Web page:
Last walk to work in Chicago.

Relocating from Chicago to Philadelphia was bittersweet.  It's been a few weeks now and it was definitely the right decision, but Chicago had become home for the last couple of years.  It was very enjoyable for me to stroll the little over a mile from our apartment in Bucktown to my shared office space in Logan Square.  I made the walk nearly everyday and I got very used to what I saw as I walked northwest up Milwaukee Avenue.  So during my last week making that walk I tried to really take in, and of course document all the cool little vignettes that I passed.  Here is my walk to work; pictorially.

Morel Season

My friend Miklos is an amazing guy.  He's a sculptor and a fantastic cook.  This year he finally took me with him on an annual foraging expedition.  Our prey was stealthy. We went foraging for morel mushrooms in the wilds of Illinois.  I won't say exactly where we did it, as foraging grounds are a prized and guarded secret, but i will say that we were mighty successful.  We found lots of mushrooms and had a ton of fun doing it.

Frozen Lake Michigan

Being back in Chicago has been good.  Well, in most ways it has been good.  In one very prominent way it has been bad, which is to say cold.  This has been the worst winter Chicago (and the rest of the country) has seen in years.  I had the chance to escape the cold for a few days for a great shoot down in Houston, but the rest of the time we've just been enduring it.  On one particularly cold day Sarah and I went down to the edge of Lake Michigan to see what a 92% frozen lake looks like.  In a word, beautiful.  It almost made the frostbitten ears worth it. 

Road Home to Chicago

Once Sarah and I left Los Angeles, the goal was to get back to Chicago as quickly as possible.  Despite not wanting to get back to the worst winter in Chicago in decades, we had a job to get to in New York.  We decided to fly rather than risk getting stuck in the snow with Timmy so we had to drop him off in Chicago first and make our flights.  The last several days were longer with an average of 8-10 hours of driving a day, but we did manage to stop at a couple of cool places like The Salton Sea and Petrified National Forest for picnics and photos.

Pacific Coast Highway

On our recent road trip, hands down our favorite part of this trip was the four days we spent driving down the Pacific Coast Highway from San Francisco down to Los Angeles.  The route took us through Monterey, which is now one of our favorite places on earth since it is where Sarah and I got engaged, and through Big Sur, another of our favorite places because it is simply amazing.  It's so incredible to have majestic redwood forests adjacent to beautiful beaches.  And, 70 degrees in January was a bit better than the slew of plolar vortices that were attacking Chicago.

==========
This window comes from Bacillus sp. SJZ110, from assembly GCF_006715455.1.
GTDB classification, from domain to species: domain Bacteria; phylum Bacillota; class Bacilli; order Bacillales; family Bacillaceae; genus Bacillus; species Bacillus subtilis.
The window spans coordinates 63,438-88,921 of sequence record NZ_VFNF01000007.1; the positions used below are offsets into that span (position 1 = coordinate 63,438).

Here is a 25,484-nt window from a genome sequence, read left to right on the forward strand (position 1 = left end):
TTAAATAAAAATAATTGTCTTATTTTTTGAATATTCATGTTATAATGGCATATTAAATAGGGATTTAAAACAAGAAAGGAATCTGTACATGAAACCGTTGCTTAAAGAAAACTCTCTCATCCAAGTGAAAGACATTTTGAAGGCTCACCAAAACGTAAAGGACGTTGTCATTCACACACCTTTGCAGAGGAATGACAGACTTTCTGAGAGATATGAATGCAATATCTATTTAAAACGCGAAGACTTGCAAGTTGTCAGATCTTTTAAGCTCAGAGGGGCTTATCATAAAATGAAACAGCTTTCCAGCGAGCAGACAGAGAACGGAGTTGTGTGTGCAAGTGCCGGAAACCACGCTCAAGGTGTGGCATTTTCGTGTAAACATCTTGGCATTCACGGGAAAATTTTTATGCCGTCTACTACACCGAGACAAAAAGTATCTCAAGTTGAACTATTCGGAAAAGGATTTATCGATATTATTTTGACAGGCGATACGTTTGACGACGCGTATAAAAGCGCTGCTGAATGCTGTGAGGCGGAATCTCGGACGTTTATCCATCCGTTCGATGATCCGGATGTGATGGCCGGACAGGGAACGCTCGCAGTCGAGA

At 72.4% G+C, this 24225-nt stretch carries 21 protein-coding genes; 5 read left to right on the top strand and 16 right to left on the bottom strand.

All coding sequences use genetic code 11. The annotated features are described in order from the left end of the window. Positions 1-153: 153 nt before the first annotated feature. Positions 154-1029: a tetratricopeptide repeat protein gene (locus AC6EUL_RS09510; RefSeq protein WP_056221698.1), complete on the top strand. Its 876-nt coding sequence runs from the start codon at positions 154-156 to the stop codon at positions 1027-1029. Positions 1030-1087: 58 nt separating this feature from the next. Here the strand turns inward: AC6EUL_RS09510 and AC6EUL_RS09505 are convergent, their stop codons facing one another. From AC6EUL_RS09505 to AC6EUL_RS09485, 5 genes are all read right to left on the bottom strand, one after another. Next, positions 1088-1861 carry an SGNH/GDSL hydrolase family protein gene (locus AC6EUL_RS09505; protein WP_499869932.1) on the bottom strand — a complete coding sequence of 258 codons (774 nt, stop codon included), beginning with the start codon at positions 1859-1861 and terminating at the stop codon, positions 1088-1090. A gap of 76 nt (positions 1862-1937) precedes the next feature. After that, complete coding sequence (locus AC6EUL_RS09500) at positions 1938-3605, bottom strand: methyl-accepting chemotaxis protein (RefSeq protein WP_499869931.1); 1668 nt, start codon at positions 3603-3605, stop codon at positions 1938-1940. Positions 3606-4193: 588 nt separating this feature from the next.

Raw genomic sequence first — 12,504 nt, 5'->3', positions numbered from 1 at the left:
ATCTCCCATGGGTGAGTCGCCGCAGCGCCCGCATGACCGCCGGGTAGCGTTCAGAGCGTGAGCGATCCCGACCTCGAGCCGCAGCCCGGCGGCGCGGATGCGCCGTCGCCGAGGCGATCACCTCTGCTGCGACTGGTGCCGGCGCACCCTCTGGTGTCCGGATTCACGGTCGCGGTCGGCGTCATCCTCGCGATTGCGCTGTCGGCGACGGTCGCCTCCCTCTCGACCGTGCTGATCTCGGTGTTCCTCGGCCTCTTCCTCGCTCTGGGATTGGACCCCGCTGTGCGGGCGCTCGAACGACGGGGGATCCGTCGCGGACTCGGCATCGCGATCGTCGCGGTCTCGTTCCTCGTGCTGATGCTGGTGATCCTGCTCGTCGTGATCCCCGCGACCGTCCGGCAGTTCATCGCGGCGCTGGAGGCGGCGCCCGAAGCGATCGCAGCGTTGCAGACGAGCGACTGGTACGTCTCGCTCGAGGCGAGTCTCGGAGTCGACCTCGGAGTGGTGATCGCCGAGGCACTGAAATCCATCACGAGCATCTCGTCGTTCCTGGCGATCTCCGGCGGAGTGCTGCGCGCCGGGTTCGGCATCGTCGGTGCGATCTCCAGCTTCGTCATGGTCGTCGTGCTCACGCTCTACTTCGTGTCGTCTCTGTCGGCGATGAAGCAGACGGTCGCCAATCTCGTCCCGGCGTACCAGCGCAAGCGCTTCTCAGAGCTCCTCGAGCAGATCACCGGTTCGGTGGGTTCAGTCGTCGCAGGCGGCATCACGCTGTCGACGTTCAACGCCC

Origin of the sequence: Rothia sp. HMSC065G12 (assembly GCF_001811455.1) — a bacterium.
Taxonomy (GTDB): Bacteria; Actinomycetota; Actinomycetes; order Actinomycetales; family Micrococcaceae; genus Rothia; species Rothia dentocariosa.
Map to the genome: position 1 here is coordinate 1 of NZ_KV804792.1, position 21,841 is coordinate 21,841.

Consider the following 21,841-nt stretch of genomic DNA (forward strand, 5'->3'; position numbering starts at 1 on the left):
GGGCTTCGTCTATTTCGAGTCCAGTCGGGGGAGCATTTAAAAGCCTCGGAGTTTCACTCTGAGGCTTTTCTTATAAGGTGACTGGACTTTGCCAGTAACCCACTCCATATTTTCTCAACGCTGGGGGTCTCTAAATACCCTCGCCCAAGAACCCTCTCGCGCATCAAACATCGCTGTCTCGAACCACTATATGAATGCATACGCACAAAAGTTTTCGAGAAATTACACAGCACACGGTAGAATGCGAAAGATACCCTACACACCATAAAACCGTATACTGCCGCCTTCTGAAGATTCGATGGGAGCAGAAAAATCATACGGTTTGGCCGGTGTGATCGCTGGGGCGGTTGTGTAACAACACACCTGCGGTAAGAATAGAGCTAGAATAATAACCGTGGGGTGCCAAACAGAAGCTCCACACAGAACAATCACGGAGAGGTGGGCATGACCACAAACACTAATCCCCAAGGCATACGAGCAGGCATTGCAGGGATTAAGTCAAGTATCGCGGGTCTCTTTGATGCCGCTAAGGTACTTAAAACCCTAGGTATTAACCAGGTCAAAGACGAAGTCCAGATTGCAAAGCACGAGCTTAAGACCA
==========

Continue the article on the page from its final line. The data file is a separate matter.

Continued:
Death Valley

Sarah and I had far too little time to spend in Death Valley National Park on our recent cross country trek.  Sarah and I plan to make another trip there dedicating an entire week to it.  We stayed at Furnace Creek Resort where we enjoyed having a drink at the bar and chatting with fellow travelers.  It was here that we learned that the winter weather and road conditions were going to prevent us from making it to Yosemite.  We only had time for one early morning at Zabriskie Point and a leisurly drive through the valley.  On the drive we stopped on the highway for 10 minutes watching two coyotes that were strolling alongside of the road.  At one point I had Sarah let me out of the car so I could run several hundred feet up hill to photograph the valley below and Timmy the Trailer driving through it.  Sarah subsequently got yelled at by the park rangers for stopping on the highway, so she had to keep driving down the road leaving me in the dust.  I was out of breath running to catch up with her.  Worth it.

Monument Valley

Monument Valley was near the top of my list of places to visit on our camper trip.  I've rarely been anywhere so iconic and yet full of history.  I was very excited to introduce Sarah to it.  I had not been there since a road trip i took close to twenty years ago.  It was even more spectacular than I remembered.  I wanted to try and take photos that aren't the typical shot you see from this heavily photographed spot.

Land Between the Lakes

On the border of Kentucky and Tennessee is a fantastic place called The Land Between The Lakes National Recreation Area.  It is well worth exploring if you have a few days.  In the center of it, just on the Tennessee side is a working 19th century farm known as the Homeplace.  It is like stepping back in time.  It actually made me want to live a more rural lifestyle.  Maybe someday, we'll see.